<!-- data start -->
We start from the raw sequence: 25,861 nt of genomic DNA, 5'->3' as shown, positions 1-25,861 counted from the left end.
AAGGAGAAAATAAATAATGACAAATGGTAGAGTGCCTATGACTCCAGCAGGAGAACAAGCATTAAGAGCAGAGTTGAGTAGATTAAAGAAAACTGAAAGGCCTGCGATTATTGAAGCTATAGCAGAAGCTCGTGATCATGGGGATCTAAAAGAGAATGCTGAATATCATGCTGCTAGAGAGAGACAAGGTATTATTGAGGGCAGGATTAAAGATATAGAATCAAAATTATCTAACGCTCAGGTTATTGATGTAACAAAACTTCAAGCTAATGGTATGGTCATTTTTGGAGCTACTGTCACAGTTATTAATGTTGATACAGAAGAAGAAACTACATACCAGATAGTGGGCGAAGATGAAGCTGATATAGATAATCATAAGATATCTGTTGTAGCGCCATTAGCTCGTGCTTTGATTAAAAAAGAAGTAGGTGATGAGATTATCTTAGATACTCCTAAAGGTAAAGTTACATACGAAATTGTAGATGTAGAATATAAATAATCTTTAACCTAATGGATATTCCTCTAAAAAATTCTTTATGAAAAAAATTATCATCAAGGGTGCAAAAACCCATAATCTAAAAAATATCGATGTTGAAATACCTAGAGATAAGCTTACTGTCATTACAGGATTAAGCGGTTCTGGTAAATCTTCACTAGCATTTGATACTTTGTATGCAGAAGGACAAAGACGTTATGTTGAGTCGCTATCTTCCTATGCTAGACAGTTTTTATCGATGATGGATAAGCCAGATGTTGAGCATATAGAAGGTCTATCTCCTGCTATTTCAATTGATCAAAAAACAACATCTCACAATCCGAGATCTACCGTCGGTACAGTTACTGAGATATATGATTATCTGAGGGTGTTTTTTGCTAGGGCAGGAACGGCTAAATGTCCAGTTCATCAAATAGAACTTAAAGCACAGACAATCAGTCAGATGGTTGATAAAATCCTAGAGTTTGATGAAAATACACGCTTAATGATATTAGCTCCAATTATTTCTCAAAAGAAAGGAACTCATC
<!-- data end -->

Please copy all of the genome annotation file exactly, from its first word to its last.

We start from the raw sequence: 25,861 nt of genomic DNA, 5'->3' as shown, positions 1-25,861 counted from the left end.
AAGGAGAAAATAAATAATGACAAATGGTAGAGTGCCTATGACTCCAGCAGGAGAACAAGCATTAAGAGCAGAGTTGAGTAGATTAAAGAAAACTGAAAGGCCTGCGATTATTGAAGCTATAGCAGAAGCTCGTGATCATGGGGATCTAAAAGAGAATGCTGAATATCATGCTGCTAGAGAGAGACAAGGTATTATTGAGGGCAGGATTAAAGATATAGAATCAAAATTATCTAACGCTCAGGTTATTGATGTAACAAAACTTCAAGCTAATGGTATGGTCATTTTTGGAGCTACTGTCACAGTTATTAATGTTGATACAGAAGAAGAAACTACATACCAGATAGTGGGCGAAGATGAAGCTGATATAGATAATCATAAGATATCTGTTGTAGCGCCATTAGCTCGTGCTTTGATTAAAAAAGAAGTAGGTGATGAGATTATCTTAGATACTCCTAAAGGTAAAGTTACATACGAAATTGTAGATGTAGAATATAAATAATCTTTAACCTAATGGATATTCCTCTAAAAAATTCTTTATGAAAAAAATTATCATCAAGGGTGCAAAAACCCATAATCTAAAAAATATCGATGTTGAAATACCTAGAGATAAGCTTACTGTCATTACAGGATTAAGCGGTTCTGGTAAATCTTCACTAGCATTTGATACTTTGTATGCAGAAGGACAAAGACGTTATGTTGAGTCGCTATCTTCCTATGCTAGACAGTTTTTATCGATGATGGATAAGCCAGATGTTGAGCATATAGAAGGTCTATCTCCTGCTATTTCAATTGATCAAAAAACAACATCTCACAATCCGAGATCTACCGTCGGTACAGTTACTGAGATATATGATTATCTGAGGGTGTTTTTTGCTAGGGCAGGAACGGCTAAATGTCCAGTTCATCAAATAGAACTTAAAGCACAGACAATCAGTCAGATGGTTGATAAAATCCTAGAGTTTGATGAAAATACACGCTTAATGATATTAGCTCCAATTATTTCTCAAAAGAAAGGAACTCATC